Nobody Knows

You actually are pretty good at being enlightened. It’s just that when you are, you don’t realize you are. Because if you did realize you were, then you wouldn’t be anymore. Get it? Seriously. As crazy as that sounds, it’s totally true.

Here’s a couple of the ways you experience enlightenment: Let’s say you’re at a concert featuring a band whose music you absolutely revel in. It’s like a spiritual experience, and sharing it with so many like-minded people causes you to almost feel like the borders between you and them merge in the 214 Relax and Succeed - The no-mind not-thinksexcitement. In these cases you don’t say: I feel awesome. You say: this concert is awesome. And that distinction is very important. One event is egoic. It’s about how much you’re satisfied. But in the second instance there is no you being created by your thoughts because your consciousness is entirely devoted to processing the universe around it. By concert you mean your connection to the people around you. It’s actually a great word for it.

A second way you experience enlightenment is when you hear a story about, say, a child being killed in an accident and you feel anguish for the parents. The important word there is “for.” What exactly is the difference between feeling something and feeling it “for” someone? The truth is, there isn’t a difference in the feeling. Both feel like anguish. But in one story there is a you created and that you is what you believe is experiencing the anguish, when in actuality the real you is creating both the egoic you and the anguish.

Feeling something is feeling something. You’re okay with the anguish for that other child because you can let it go–because you’re not reminded to think of that child all the time, so you’re free to fill your consciousness with more pleasant Nows. But the parents would be reminded by objects, people, days…. So once their natural grieving period is over, they must more consciously move their thinking over to more nourishing things because there is no other choice but pointless perpetual pain.

The reason artists are artists are because the real work generally requires you to be fully present as yourself. There can’t be a layer of ego or the work will suffer for it. This is what advancing as an artist is: to remove the idea of trying to be impressive from the work, so that instead of a fake-you trying to get praise, the real you is available to create the only thing it can: your real work. So stop blabbing the needy you into existence. The world is waiting for you to play out the genius that is your present youness.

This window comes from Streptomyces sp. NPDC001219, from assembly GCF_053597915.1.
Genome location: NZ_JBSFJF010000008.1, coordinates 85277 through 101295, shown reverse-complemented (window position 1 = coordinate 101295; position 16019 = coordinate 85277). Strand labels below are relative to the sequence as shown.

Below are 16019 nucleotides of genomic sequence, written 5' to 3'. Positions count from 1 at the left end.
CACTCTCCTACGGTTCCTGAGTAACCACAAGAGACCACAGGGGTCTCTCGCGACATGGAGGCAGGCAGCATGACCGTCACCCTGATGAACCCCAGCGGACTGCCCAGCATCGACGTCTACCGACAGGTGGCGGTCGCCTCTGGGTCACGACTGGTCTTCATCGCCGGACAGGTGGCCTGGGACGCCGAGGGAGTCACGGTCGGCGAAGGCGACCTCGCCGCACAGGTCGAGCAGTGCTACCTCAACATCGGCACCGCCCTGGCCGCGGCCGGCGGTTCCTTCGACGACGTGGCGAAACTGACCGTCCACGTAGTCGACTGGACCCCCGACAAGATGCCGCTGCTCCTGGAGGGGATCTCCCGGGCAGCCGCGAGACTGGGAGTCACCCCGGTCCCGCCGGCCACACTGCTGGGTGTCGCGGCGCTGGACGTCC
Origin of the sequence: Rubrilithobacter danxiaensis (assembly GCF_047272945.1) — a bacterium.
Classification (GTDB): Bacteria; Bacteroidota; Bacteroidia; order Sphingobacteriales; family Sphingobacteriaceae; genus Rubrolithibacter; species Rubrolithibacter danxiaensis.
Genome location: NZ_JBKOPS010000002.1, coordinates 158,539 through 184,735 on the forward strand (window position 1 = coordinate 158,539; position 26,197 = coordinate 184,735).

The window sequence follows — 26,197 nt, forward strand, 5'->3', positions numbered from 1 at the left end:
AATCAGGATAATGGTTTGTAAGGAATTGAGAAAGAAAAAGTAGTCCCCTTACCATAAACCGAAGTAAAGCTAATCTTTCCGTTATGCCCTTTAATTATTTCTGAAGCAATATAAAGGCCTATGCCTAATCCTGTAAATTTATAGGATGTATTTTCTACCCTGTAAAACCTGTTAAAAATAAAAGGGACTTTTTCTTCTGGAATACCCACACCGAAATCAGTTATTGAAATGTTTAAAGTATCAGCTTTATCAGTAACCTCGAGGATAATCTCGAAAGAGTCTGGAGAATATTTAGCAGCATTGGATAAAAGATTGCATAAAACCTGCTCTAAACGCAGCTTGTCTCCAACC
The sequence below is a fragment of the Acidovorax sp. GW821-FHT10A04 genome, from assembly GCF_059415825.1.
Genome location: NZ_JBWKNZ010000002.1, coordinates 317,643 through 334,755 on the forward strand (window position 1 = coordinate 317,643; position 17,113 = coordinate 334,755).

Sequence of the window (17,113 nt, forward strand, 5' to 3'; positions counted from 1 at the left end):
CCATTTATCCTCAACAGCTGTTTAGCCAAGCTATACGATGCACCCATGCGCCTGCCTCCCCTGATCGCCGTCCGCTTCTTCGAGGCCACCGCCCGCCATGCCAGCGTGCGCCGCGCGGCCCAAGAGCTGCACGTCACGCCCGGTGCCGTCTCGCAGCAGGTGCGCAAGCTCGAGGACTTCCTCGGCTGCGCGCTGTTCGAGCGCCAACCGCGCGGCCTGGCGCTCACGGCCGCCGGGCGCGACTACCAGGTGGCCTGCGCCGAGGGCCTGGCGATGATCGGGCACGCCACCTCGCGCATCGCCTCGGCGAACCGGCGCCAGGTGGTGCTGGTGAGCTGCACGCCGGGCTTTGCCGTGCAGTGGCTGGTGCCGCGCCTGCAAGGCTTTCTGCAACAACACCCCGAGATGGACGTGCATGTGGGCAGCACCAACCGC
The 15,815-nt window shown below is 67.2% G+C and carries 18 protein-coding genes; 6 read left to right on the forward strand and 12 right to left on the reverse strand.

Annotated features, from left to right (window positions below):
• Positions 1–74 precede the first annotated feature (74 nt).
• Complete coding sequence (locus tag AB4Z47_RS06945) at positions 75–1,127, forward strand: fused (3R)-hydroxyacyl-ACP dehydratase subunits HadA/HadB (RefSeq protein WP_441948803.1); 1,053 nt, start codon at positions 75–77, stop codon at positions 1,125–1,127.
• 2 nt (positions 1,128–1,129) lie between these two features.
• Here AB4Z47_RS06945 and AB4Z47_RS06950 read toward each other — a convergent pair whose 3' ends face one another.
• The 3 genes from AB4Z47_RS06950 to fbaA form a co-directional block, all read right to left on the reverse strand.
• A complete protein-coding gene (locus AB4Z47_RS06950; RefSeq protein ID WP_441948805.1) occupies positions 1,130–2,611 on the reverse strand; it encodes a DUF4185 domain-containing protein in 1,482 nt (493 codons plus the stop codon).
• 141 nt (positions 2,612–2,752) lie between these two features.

214 Relax and Succeed - Why are you unhappyLikewise, many athletes talk about loving it when they’re in the zone, and by that they mean they are enlightened. They are in that no-you, no-time headspace where you are simply consciousness having an experience, but there is no identity to that consciousness. From that comes maximum performance just like with the artist. Get the ego out of the way and everyone starts to excel.

Everyone will have multiple you’s created by our experiences and circumstances. But always remember, your suffering is attached to your identity. And your identity is merely an idea floating in consciousness. So if you’re in pain, rather than trying to stop that pain, try to stop ”yourself” instead. Because that’s the heart of your only problem.

Your belief in your identity is what traps you in a world of needless suffering. So think back to when you were enlightened. Maybe it was when you really wanted to clean the house and it seemed to get done in no time. Or maybe it was during the second-last painting you did, or you nailed a song from front to back in that special, hyper-aware way. However you experienced it, take some time to reconsider it. Learn from your own success. Study your own moments of enlightenment and you will begin to notice helpful patterns that will help you to continue to live in that blissful state more and more of the time.

I look forward to seeing you there. 😉

peace. s

One thought on “Nobody Knows

  1. Sherry September 30, 2013 / 5:34 pm

    Thank you very, very much Scott!

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